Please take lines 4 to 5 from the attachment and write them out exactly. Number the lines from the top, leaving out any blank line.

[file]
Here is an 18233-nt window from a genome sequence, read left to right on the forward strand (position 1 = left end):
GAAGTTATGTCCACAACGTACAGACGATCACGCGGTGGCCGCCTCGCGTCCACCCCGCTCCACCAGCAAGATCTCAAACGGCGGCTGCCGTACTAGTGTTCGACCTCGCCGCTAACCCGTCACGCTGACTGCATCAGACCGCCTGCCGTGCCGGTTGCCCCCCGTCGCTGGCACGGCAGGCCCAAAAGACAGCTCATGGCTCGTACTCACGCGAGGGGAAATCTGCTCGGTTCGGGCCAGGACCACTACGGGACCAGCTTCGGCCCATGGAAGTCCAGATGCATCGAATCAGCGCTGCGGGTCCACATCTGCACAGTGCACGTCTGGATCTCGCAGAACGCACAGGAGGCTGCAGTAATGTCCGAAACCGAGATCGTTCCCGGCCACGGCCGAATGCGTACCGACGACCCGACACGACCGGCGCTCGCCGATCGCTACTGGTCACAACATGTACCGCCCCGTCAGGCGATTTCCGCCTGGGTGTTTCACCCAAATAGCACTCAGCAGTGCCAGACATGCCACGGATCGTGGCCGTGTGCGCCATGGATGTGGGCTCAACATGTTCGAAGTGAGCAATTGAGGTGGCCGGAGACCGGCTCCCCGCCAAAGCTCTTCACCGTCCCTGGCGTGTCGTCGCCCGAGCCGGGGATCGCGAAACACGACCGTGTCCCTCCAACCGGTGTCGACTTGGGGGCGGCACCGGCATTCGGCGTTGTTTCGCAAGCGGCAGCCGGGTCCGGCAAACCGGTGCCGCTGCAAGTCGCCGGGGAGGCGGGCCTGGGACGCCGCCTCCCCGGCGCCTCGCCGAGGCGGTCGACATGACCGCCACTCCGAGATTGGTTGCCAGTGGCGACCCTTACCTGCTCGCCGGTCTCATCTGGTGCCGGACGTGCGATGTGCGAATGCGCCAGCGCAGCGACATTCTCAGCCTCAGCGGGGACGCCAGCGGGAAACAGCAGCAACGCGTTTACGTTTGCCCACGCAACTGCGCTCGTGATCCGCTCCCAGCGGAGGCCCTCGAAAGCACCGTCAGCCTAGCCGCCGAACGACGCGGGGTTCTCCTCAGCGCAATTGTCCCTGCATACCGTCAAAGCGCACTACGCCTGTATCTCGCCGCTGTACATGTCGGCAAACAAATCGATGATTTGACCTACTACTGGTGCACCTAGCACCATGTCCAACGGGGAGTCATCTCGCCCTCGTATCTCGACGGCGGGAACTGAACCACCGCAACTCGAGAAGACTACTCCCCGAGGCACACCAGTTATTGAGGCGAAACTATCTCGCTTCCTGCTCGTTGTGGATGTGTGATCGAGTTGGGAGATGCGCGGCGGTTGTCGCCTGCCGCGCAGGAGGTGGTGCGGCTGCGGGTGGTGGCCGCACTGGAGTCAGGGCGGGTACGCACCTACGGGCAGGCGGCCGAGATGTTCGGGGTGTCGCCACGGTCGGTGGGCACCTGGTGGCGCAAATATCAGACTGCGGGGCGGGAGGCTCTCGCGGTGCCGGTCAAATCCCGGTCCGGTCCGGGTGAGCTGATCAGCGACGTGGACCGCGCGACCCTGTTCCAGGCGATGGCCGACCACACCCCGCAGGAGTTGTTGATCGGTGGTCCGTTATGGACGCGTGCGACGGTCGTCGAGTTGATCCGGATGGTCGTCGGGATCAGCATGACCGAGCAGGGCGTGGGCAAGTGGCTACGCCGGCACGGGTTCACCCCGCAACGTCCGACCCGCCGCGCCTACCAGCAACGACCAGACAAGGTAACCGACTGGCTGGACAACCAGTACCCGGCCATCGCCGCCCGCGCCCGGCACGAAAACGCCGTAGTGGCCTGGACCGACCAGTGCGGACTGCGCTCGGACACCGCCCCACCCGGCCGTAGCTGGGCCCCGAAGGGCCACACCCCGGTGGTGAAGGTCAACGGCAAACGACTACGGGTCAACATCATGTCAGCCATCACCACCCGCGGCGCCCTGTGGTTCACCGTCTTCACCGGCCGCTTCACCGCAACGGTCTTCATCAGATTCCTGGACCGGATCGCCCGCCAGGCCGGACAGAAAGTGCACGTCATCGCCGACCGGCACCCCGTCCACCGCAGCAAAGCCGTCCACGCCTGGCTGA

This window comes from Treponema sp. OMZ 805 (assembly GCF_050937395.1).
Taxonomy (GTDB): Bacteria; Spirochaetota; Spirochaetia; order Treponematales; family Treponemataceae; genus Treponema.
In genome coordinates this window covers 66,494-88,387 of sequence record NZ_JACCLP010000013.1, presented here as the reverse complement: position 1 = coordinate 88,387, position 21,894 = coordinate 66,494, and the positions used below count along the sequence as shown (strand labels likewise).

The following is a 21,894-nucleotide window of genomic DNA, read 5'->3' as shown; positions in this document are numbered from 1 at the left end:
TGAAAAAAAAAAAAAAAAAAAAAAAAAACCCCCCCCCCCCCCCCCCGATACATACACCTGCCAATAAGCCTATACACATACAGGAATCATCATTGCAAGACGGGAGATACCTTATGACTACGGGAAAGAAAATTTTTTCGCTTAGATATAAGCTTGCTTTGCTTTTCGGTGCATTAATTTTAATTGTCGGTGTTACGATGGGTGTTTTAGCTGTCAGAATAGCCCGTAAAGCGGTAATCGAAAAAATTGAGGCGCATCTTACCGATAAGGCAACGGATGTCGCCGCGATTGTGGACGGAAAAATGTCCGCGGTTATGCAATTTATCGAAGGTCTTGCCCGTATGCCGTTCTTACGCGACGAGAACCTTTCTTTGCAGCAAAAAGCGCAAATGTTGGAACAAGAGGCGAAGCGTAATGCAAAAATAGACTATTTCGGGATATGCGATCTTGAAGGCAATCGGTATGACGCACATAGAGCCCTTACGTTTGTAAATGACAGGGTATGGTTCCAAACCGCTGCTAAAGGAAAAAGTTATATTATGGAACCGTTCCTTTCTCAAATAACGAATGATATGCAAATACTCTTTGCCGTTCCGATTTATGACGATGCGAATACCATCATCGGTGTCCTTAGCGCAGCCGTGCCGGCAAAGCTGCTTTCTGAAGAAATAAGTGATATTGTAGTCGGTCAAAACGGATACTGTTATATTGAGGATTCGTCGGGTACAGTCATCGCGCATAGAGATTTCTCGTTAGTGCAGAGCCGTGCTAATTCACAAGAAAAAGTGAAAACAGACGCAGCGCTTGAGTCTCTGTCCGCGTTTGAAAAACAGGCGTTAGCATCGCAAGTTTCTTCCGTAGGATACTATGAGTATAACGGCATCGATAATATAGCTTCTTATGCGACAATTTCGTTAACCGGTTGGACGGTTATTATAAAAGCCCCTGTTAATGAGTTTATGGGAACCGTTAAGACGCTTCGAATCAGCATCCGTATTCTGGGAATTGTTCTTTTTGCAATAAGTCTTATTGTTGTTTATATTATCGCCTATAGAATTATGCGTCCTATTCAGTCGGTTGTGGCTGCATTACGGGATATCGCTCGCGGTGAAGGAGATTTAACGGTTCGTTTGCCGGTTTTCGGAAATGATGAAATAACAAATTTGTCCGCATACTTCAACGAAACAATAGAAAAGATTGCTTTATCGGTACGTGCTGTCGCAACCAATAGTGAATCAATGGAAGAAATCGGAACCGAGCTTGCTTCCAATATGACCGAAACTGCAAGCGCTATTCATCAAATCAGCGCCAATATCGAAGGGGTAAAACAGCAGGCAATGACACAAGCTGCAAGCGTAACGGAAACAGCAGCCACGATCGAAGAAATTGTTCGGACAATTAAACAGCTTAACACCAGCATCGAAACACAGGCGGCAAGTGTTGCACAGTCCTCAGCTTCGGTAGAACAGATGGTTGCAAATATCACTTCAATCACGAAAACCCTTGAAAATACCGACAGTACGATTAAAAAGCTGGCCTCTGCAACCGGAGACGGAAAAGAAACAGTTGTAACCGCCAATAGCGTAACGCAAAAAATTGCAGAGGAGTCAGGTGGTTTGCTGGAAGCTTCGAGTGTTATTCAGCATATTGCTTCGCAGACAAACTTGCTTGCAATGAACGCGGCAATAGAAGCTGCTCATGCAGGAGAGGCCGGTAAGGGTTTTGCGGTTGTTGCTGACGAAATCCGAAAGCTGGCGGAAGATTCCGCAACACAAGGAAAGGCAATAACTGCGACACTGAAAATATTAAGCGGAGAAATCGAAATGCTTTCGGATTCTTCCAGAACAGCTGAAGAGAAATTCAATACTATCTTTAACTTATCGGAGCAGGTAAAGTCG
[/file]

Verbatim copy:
Taxonomy (GTDB): Bacteria; Spirochaetota; Spirochaetia; order Treponematales; family Treponemataceae; genus Treponema.
In genome coordinates this window covers 66,494-88,387 of sequence record NZ_JACCLP010000013.1, presented here as the reverse complement: position 1 = coordinate 88,387, position 21,894 = coordinate 66,494, and the positions used below count along the sequence as shown (strand labels likewise).